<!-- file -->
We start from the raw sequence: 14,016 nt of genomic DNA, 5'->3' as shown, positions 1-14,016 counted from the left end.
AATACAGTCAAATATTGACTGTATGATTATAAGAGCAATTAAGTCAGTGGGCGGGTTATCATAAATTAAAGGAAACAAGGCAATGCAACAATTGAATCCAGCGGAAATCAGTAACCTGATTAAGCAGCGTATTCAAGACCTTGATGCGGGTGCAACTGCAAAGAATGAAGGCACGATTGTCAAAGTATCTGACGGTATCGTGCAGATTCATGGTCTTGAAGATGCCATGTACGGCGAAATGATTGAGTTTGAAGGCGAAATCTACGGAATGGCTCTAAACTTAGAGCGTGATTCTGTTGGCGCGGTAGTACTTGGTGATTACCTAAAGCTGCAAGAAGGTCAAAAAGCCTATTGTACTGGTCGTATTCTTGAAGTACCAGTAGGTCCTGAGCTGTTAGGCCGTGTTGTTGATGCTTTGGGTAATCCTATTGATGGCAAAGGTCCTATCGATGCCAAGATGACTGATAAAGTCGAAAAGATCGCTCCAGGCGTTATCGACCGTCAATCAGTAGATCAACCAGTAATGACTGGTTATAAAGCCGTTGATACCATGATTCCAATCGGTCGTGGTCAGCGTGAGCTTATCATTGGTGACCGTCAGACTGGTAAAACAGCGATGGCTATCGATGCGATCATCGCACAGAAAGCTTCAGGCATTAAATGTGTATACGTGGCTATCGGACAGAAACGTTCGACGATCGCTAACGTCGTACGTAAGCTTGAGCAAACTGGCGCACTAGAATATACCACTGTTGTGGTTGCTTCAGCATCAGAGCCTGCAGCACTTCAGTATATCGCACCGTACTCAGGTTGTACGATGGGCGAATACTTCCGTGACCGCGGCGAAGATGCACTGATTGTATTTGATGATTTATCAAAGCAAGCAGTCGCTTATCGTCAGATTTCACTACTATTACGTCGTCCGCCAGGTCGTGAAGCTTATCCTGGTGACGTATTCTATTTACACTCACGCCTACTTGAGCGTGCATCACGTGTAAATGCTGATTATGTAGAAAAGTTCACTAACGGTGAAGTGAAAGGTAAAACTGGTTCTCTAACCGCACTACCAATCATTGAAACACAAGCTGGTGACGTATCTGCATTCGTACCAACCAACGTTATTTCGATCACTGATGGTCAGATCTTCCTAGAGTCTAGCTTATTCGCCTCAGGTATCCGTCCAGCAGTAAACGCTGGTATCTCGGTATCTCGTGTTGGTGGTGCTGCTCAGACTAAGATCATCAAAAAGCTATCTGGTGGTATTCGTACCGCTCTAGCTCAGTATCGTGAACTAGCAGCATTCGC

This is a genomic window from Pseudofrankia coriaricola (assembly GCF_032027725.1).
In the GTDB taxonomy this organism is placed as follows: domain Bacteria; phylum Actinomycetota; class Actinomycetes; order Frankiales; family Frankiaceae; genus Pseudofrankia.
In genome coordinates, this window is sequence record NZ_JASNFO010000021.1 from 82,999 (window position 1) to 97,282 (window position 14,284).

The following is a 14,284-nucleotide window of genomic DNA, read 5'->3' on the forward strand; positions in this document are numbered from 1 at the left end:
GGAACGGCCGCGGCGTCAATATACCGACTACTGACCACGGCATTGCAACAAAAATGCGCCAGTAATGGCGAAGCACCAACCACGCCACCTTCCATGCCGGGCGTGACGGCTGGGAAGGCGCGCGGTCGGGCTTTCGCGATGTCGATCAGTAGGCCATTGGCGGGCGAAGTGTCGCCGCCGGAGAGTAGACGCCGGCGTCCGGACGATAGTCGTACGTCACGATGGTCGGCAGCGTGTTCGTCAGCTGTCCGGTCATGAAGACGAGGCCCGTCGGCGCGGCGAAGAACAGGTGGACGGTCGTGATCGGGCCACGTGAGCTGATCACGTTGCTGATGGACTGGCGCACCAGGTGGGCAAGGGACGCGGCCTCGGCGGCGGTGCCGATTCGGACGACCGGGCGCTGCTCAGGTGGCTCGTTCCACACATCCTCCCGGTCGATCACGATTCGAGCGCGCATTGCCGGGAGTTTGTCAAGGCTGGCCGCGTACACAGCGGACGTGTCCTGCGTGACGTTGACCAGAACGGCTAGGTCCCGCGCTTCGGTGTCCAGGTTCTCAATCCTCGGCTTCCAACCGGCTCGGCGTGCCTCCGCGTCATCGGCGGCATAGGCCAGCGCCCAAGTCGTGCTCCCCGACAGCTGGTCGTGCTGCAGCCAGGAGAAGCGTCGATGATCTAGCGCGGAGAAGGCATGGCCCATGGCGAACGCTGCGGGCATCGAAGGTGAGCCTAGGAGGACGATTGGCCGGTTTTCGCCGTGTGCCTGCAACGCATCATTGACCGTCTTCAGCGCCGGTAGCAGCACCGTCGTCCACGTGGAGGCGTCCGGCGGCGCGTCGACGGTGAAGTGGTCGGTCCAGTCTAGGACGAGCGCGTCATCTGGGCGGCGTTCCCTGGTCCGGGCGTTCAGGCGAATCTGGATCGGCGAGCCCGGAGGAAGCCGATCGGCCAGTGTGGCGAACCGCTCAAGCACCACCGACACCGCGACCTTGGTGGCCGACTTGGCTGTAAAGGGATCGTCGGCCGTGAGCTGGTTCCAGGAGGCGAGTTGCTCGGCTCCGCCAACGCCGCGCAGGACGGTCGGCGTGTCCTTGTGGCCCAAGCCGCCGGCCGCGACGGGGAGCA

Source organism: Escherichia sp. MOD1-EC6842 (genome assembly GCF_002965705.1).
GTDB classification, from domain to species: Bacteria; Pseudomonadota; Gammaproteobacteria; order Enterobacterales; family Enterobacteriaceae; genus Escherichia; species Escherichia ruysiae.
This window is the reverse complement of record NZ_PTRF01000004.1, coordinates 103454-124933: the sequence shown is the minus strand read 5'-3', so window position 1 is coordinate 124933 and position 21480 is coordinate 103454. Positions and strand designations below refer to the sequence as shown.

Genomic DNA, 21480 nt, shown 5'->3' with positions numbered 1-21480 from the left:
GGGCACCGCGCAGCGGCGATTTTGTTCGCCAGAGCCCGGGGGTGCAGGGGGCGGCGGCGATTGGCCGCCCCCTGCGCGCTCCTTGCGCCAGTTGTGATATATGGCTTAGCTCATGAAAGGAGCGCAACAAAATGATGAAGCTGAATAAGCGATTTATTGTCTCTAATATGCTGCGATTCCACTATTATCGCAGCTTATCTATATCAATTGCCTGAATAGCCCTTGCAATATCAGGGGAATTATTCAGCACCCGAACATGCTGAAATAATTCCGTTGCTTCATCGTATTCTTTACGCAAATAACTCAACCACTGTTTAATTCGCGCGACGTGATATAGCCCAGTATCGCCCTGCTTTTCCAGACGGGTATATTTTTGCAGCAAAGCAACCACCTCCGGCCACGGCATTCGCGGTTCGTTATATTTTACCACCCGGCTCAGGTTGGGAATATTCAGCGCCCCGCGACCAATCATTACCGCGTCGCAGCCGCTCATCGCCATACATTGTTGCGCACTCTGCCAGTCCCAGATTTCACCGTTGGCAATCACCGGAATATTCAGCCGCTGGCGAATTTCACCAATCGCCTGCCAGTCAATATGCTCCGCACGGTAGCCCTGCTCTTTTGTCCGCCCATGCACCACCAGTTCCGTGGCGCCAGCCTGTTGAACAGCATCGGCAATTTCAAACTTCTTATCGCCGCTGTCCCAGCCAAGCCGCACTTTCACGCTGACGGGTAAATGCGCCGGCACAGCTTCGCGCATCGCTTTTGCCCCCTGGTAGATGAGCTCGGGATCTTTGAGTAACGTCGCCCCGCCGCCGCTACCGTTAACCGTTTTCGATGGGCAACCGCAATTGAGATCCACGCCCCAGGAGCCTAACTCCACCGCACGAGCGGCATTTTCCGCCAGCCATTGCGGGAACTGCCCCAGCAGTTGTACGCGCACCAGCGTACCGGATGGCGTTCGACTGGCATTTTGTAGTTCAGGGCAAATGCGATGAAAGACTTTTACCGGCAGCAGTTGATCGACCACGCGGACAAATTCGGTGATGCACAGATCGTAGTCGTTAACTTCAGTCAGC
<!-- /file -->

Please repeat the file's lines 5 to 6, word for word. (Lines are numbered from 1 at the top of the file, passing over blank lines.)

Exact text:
In genome coordinates, this window is sequence record NZ_JASNFO010000021.1 from 82,999 (window position 1) to 97,282 (window position 14,284).

The following is a 14,284-nucleotide window of genomic DNA, read 5'->3' on the forward strand; positions in this document are numbered from 1 at the left end: